The liver performs many important functions, including aiding digestion through the production and secretion of digestive enzymes and bile and producing proteins essential to blood clotting. Its most important function is filtering the body's blood to detoxify and eliminate harmful chemicals, with approximately 1.5 liters of blood flowing through the liver every minute.
Because the liver plays such an important role in good health, it makes sense for many to support it through liver supplements. Liver supplements contain a number of ingredients believed to aid in supporting liver health. Here is a brief overview of some of the common ingredients in some liver supplements:
Caper Bush Root
You may already be familiar with the caper bush. The unopened buds of the caper bush are preserved in brine and used as an ingredient in Mediterranean cuisine. Caper bush root extract has been used in traditional Greek, Egyptian, Chinese, Arabic, and Ayurvedic medicine for a variety of purposes including kidney function, liver function, digestive support, and skin health. Chemical compounds in caper bush root have been the subject of at least one scientific study, examining its role in liver detoxification.
You may also be familiar with chicory. Chicory leaves are used in salads and as a vegetable in Europe, namely Belgium, Greece, and Italy. In many parts of the world, including France and the American South, chicory root is roasted and ground as a coffee substitute or coffee additive. Chicory coffee is naturally free of caffeine when used as a substitute for coffee beans. Chicory originated in Egypt and was used in Egypt, Greece, and the Middle East as a traditional medicine. The Greek physician and philosopher Galen called chicory "Friend of the Liver." Chicory has been the subject of scientific studies investigating many possible health benefits including support of the digestive system, immune system, kidneys, liver, and heart.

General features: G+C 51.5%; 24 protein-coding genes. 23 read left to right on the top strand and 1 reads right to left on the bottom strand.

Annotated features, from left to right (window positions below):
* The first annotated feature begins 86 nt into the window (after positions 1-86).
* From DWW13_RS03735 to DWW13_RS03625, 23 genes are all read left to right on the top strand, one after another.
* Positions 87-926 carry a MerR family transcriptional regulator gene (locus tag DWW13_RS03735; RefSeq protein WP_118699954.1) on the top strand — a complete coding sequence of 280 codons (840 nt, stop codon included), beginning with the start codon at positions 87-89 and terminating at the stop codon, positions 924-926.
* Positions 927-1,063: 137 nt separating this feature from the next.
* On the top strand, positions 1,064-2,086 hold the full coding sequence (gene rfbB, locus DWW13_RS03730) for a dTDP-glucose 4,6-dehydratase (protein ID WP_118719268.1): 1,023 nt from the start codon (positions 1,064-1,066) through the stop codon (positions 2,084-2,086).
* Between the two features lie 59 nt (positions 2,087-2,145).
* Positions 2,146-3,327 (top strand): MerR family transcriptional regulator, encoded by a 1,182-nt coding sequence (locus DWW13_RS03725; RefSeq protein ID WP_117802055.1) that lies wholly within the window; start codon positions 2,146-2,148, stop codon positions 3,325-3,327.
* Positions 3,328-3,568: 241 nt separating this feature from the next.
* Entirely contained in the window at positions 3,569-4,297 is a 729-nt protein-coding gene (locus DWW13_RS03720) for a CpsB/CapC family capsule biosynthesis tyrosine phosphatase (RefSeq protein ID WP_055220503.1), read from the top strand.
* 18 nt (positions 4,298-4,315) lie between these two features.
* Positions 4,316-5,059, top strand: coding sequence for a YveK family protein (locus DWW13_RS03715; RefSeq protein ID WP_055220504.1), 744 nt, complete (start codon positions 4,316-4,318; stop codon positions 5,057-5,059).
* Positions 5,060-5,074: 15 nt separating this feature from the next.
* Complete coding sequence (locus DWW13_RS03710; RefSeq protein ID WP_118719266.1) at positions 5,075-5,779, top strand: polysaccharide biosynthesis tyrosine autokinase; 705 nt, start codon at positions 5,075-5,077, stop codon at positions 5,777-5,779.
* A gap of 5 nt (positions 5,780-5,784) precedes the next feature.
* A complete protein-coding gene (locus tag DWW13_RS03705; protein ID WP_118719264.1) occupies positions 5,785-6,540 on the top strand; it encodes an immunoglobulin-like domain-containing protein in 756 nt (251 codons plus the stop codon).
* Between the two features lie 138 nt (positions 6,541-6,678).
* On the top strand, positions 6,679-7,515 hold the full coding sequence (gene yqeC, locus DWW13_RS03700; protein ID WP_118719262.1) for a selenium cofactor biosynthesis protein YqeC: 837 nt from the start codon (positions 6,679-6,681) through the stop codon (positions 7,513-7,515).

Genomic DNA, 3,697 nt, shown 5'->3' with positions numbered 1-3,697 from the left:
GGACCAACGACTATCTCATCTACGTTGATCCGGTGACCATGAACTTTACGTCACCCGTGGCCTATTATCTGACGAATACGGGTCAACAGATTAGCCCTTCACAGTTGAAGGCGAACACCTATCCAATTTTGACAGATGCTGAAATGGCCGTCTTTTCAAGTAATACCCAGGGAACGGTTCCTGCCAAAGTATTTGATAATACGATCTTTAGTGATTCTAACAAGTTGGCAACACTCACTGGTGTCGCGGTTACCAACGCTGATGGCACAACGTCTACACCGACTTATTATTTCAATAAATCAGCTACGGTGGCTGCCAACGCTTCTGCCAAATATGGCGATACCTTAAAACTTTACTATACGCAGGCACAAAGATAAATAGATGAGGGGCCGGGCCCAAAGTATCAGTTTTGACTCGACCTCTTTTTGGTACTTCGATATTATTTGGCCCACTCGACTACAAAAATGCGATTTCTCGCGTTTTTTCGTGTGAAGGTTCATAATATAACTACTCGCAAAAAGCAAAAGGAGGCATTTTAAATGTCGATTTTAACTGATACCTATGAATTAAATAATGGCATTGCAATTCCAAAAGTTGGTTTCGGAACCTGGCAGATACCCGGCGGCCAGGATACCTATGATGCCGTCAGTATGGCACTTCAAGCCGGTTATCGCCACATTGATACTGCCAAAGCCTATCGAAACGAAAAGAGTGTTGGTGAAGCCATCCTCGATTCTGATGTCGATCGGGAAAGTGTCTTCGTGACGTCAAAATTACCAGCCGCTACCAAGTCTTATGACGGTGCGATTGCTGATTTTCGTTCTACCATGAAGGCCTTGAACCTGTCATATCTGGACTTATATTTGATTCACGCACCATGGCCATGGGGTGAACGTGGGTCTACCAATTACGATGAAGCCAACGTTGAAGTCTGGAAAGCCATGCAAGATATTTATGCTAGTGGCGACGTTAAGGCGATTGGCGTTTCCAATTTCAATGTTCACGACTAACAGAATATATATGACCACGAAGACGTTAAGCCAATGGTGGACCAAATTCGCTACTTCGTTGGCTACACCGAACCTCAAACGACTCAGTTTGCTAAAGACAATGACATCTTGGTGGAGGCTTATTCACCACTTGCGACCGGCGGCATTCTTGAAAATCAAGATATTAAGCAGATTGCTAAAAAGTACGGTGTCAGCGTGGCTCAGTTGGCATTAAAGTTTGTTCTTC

You may be less familiar with Arjuna. Arjuna is a tree that grows primarily in India and Bangladesh. Moths eat Arjuna leaves and then produce tussar silk, an important textile product used in India to make saris. The Arjuna tree is known in Buddhism as the tree where the tenth Buddha gained enlightenment. Arjuna has been used in traditional Ayurvedic medicine to support cardiovascular health and has been the subject of scientific studies into its role as an antioxidant.
Yarrow may be familiar as a flower, but not necessarily as an herb. Yarrow is native to North America, Europe, and Asia. It is commonly seen in fields and on mountains as a white, red, pink, yellow, or purple wildflower and in gardens as an ornamental plant. Yarrow is resistant to drought and is often planted in gardens to attract "good" insects such as bees, wasps, ladybugs, hoverflies, and other bugs that pollinate flowers and prey on pests such as aphids. Yarrow has been used medicinally by the Greeks, Native Americans, and Chinese to reduce fever and treat headaches.
Tamarisk is a tree native to the drier climates in Africa, Asia, and the Middle East. Tamarisk is drought-resistant and tolerates salty and alkaline soil conditions. Tamarisk was introduced into North America as an ornamental plant but is viewed in the western United States as an invasive species that squeezes native bushes and trees out of their natural habitats along arid streams and rivers. Tamarisk was well known in ancient times and is mentioned in the Bible and the Koran, as well as Greek and Egyptian mythology. Tamarisk has been subject to scientific studies that examine its possible antioxidant properties.
Liver health supplements contain ingredients that are both familiar and exotic. These ingredients in liver supplements have long been known for their possible health effects as well as their role in ancient history.